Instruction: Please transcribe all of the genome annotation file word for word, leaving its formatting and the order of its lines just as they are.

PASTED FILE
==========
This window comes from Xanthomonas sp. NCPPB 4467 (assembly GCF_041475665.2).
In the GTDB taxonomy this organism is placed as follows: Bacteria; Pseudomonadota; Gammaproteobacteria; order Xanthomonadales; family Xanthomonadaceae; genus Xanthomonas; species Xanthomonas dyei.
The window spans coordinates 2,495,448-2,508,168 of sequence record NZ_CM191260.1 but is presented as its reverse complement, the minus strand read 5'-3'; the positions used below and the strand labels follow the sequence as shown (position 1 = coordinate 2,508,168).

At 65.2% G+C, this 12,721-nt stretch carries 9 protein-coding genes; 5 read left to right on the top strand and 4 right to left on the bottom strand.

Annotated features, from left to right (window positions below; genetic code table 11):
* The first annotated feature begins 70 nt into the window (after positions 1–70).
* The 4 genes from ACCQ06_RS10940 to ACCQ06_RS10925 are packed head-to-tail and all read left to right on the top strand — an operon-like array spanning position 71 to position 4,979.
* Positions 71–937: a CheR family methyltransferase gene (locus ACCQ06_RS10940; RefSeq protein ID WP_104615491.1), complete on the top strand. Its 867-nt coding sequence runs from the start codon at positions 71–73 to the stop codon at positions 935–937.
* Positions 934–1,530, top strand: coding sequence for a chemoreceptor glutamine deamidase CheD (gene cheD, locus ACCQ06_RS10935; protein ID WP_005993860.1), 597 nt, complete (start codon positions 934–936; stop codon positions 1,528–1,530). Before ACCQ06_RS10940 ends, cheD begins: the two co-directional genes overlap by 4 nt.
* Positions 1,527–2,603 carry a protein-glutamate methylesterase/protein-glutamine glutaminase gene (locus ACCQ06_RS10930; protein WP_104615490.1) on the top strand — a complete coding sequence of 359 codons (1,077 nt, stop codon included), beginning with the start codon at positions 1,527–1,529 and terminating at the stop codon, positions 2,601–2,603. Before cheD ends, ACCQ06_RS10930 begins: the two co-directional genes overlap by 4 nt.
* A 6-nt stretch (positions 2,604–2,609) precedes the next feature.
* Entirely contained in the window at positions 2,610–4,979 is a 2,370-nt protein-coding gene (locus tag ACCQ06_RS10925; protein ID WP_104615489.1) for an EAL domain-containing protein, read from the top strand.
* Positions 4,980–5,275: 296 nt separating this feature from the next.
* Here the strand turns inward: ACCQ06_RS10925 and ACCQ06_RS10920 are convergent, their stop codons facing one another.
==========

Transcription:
This window comes from Xanthomonas sp. NCPPB 4467 (assembly GCF_041475665.2).
In the GTDB taxonomy this organism is placed as follows: Bacteria; Pseudomonadota; Gammaproteobacteria; order Xanthomonadales; family Xanthomonadaceae; genus Xanthomonas; species Xanthomonas dyei.
The window spans coordinates 2,495,448-2,508,168 of sequence record NZ_CM191260.1 but is presented as its reverse complement, the minus strand read 5'-3'; the positions used below and the strand labels follow the sequence as shown (position 1 = coordinate 2,508,168).

At 65.2% G+C, this 12,721-nt stretch carries 9 protein-coding genes; 5 read left to right on the top strand and 4 right to left on the bottom strand.

Annotated features, from left to right (window positions below; genetic code table 11):
* The first annotated feature begins 70 nt into the window (after positions 1–70).
* The 4 genes from ACCQ06_RS10940 to ACCQ06_RS10925 are packed head-to-tail and all read left to right on the top strand — an operon-like array spanning position 71 to position 4,979.
* Positions 71–937: a CheR family methyltransferase gene (locus ACCQ06_RS10940; RefSeq protein ID WP_104615491.1), complete on the top strand. Its 867-nt coding sequence runs from the start codon at positions 71–73 to the stop codon at positions 935–937.
* Positions 934–1,530, top strand: coding sequence for a chemoreceptor glutamine deamidase CheD (gene cheD, locus ACCQ06_RS10935; protein ID WP_005993860.1), 597 nt, complete (start codon positions 934–936; stop codon positions 1,528–1,530). Before ACCQ06_RS10940 ends, cheD begins: the two co-directional genes overlap by 4 nt.
* Positions 1,527–2,603 carry a protein-glutamate methylesterase/protein-glutamine glutaminase gene (locus ACCQ06_RS10930; protein WP_104615490.1) on the top strand — a complete coding sequence of 359 codons (1,077 nt, stop codon included), beginning with the start codon at positions 1,527–1,529 and terminating at the stop codon, positions 2,601–2,603. Before cheD ends, ACCQ06_RS10930 begins: the two co-directional genes overlap by 4 nt.
* A 6-nt stretch (positions 2,604–2,609) precedes the next feature.
* Entirely contained in the window at positions 2,610–4,979 is a 2,370-nt protein-coding gene (locus tag ACCQ06_RS10925; protein ID WP_104615489.1) for an EAL domain-containing protein, read from the top strand.
* Positions 4,980–5,275: 296 nt separating this feature from the next.
* Here the strand turns inward: ACCQ06_RS10925 and ACCQ06_RS10920 are convergent, their stop codons facing one another.